"How long is this going to take?" Jon Kitna wants to know, and you stumble and search for an answer because he's bearing down on you with those baby-blue eyes and giving you one of those can-we-hurry-this-up type of stares.
He's not pulling a diva thing at a recent photo shoot, it's just that crowds make him nervous, he says. And as soon as the words leave his lips you want to laugh because you've seen him perform every Sunday from Labor Day to New Year's Day the past two years in front of an audience of 65,000 or so rabid football fans and millions of others watching on television.
But this is different.
While on the streets of downtown Seattle, Kitna makes a heartfelt confession as a steady stream of mid-morning shoppers stroll by.
"I've never been comfortable in front of people," he says. "I can't stand sitting in traffic, and just being in crowded places bothers me. It's weird. In planned situations, I'm OK. But I've always had this kind of a phobia like everybody is looking at me.
"I've been like this long before I became a professional football player. . . . I love doing speaking appearances, and I've always played sports. It's interesting, but that's just me.
"More than anything, I don't want people to have the wrong impression of me. Ever. While I don't care a lot about what people think, I just don't want them to have the wrong impression."
So this is what we know about Jon Kitna. He grew up in the rough parts of Tacoma and attended Lincoln High School. He went to college at Central Washington, a Division II school in Ellensburg, where he played football and met and fell in love with his wife, Jennifer. They had this dream of being high-school teachers that's been put on hold while Kitna pursues his football dreams.
He traveled to Barcelona and led a team called the Dragons to something called a World Bowl title, the championship game of what is now known as NFL Europe. Kitna was the game's MVP. He returned to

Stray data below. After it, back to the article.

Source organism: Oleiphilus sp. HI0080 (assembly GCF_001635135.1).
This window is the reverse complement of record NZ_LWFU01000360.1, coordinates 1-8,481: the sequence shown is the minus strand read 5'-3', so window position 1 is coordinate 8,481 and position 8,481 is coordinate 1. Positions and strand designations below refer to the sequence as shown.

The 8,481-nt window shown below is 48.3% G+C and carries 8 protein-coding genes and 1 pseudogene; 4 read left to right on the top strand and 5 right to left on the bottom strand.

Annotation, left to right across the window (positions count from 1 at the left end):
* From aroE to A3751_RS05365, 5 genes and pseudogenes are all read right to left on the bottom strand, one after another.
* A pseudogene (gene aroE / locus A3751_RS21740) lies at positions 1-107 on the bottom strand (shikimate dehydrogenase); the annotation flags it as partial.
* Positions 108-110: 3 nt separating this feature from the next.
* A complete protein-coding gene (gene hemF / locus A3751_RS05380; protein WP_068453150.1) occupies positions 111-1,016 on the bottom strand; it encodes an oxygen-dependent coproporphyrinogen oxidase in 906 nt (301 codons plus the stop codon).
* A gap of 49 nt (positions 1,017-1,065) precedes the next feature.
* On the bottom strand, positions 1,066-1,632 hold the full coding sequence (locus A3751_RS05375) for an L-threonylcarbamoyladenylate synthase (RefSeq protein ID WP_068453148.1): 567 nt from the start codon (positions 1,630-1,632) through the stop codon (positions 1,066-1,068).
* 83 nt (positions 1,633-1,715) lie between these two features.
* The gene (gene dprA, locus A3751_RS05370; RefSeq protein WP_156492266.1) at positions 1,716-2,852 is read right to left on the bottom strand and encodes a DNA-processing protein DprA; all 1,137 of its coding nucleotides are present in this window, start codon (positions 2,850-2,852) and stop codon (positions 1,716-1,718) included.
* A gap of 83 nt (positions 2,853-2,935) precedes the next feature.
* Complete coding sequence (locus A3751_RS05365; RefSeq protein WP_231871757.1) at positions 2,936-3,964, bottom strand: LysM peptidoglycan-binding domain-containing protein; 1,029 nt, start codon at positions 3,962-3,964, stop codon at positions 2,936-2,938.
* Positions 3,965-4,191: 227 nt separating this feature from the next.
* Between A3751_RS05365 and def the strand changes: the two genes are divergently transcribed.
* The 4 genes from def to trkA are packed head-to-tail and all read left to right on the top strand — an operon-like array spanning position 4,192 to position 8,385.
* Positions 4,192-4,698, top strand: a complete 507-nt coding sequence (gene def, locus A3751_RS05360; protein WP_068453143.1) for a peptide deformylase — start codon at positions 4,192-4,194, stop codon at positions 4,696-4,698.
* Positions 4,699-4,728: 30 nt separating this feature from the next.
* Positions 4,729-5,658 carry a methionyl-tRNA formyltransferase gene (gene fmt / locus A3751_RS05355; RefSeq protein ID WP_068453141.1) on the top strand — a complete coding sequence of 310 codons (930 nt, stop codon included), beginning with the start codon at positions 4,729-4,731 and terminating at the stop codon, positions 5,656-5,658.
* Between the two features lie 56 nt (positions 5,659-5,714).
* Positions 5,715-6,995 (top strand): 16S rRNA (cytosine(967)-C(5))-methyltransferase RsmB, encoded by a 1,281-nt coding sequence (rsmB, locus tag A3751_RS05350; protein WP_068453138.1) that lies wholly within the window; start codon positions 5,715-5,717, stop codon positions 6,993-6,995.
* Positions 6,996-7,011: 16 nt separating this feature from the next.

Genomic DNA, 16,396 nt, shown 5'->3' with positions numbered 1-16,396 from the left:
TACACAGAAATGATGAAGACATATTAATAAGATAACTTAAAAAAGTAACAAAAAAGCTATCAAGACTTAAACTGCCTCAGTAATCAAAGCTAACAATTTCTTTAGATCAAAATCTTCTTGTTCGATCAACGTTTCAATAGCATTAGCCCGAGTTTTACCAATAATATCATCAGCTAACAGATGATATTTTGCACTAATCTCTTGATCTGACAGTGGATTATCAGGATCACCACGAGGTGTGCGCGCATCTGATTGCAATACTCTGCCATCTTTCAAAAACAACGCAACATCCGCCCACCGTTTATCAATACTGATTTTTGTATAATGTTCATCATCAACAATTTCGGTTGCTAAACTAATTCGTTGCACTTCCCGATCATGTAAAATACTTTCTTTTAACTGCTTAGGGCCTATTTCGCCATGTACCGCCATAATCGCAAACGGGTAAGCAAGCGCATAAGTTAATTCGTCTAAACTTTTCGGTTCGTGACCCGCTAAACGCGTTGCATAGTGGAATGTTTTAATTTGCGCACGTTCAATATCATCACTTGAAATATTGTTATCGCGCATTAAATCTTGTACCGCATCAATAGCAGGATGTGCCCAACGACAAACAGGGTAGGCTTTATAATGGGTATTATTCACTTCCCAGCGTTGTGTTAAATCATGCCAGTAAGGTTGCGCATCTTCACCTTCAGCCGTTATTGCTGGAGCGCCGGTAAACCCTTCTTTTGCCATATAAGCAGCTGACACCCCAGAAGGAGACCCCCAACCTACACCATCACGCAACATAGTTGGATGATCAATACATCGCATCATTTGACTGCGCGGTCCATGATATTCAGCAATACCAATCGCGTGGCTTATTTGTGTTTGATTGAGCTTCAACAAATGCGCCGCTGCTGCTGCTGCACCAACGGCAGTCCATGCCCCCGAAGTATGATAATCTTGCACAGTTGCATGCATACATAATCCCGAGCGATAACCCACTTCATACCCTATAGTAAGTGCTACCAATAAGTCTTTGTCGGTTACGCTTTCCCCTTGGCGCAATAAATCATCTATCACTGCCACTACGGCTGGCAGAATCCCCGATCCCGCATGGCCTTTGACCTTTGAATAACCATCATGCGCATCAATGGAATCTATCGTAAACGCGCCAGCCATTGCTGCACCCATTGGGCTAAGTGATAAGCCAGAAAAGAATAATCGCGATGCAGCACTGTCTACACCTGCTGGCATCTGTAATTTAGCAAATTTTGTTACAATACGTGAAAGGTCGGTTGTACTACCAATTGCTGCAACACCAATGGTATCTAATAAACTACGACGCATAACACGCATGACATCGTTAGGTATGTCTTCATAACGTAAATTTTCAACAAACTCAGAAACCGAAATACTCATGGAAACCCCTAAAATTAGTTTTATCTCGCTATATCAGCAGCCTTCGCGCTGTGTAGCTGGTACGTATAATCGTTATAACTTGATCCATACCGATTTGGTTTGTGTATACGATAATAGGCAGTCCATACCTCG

the United States and sat on the Seahawk bench behind Warren Moon and John Friesz before getting his first big break in 1997.
He started one game that year, a 22-21 win over the Oakland Raiders. The next season, he started five games and suddenly was "The Man," with his picture on the cover of magazines and fans asking him to sign autographs as he walked downtown sidewalks.
That's the condensed version of the Jon Kitna story. That's what he wants people to know. But there's more. Different parts of his personality reveal themselves while he window shops on Pine Street.
If he were Gary Payton or Alex Rodriguez, Seattle's preeminent sports stars, this type of activity might not be possible. But Kitna doesn't have a face that attracts attention. Every so often, though, someone stops and gives him a quizzical look.
They may ask: "Do I know you?" To which, Kitna might reply: "No, I don't think so."
"I usually don't have a problem with being recognized out in public," says Kitna, wearing loose-fitting blue jeans and a T-shirt. "Mostly it's the hair. People may know the hair, but that's it."
To those who approach him, Kitna is cordial. He signs every autograph and exchanges small talk. He'll even participate in a friendly game of catch with construction workers, tossing passes over cars in mid-morning traffic.
The common man
Those who know him describe him as a fun-loving person. But there's more.
"I betcha didn't know that Kit was really black," says Seahawk free safety Jay Bellamy, an African-American, a few weeks ago at training camp. He was joking, but only half joking.
"He's cool," Bellamy says. "That's just Jon. In any situation, he can handle himself. . . . He gets along with everybody."
And therein lies the true testament of Jon Kitna.
He used to be the boy next door and might someday teach math to your children. He could be the guy driving down the street. He's that kid you knew in elementary school who sometimes got into trouble and always wanted to play sports.
Kitna could be any one of us. That's his powerful message. He is the common man. He is a "feel-good" story. He is anybody you've ever known, a trait that binds him more to us than those he plays with and competes against.
He blends into the background of most situations, able to converse with most people on most topics. A devout Christian, Kitna mixes well with the religious sect, but a diverse upbringing gives him an understanding of other races and cultures.
"I learned the value of my education at Lincoln when I went to Central," Kitna says. "I was around people who went to school and everybody in their class looked like them. So they've never been around different people of different races.